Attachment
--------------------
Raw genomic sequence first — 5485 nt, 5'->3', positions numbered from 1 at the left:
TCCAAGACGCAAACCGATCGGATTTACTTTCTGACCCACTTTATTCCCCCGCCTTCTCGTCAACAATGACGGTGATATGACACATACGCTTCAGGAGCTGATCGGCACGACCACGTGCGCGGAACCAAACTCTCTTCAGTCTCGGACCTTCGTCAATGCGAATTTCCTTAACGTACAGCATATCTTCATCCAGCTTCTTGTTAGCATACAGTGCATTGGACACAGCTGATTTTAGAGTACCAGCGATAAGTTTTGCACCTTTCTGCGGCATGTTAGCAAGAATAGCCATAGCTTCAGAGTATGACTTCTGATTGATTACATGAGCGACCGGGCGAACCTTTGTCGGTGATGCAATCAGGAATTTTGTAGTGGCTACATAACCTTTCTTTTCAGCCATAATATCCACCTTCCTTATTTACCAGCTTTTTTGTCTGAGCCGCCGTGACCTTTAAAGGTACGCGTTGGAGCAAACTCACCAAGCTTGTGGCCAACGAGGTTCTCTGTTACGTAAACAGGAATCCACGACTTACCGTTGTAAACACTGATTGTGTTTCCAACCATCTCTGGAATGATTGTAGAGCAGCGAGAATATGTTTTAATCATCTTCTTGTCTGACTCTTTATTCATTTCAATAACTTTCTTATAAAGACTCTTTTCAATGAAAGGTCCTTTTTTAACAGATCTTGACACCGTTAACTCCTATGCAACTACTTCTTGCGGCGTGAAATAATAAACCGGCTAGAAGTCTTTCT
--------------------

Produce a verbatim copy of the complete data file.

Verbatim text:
Raw genomic sequence first — 5485 nt, 5'->3', positions numbered from 1 at the left:
TCCAAGACGCAAACCGATCGGATTTACTTTCTGACCCACTTTATTCCCCCGCCTTCTCGTCAACAATGACGGTGATATGACACATACGCTTCAGGAGCTGATCGGCACGACCACGTGCGCGGAACCAAACTCTCTTCAGTCTCGGACCTTCGTCAATGCGAATTTCCTTAACGTACAGCATATCTTCATCCAGCTTCTTGTTAGCATACAGTGCATTGGACACAGCTGATTTTAGAGTACCAGCGATAAGTTTTGCACCTTTCTGCGGCATGTTAGCAAGAATAGCCATAGCTTCAGAGTATGACTTCTGATTGATTACATGAGCGACCGGGCGAACCTTTGTCGGTGATGCAATCAGGAATTTTGTAGTGGCTACATAACCTTTCTTTTCAGCCATAATATCCACCTTCCTTATTTACCAGCTTTTTTGTCTGAGCCGCCGTGACCTTTAAAGGTACGCGTTGGAGCAAACTCACCAAGCTTGTGGCCAACGAGGTTCTCTGTTACGTAAACAGGAATCCACGACTTACCGTTGTAAACACTGATTGTGTTTCCAACCATCTCTGGAATGATTGTAGAGCAGCGAGAATATGTTTTAATCATCTTCTTGTCTGACTCTTTATTCATTTCAATAACTTTCTTATAAAGACTCTTTTCAATGAAAGGTCCTTTTTTAACAGATCTTGACACCGTTAACTCCTATGCAACTACTTCTTGCGGCGTGAAATAATAAACCGGCTAGAAGTCTTTCT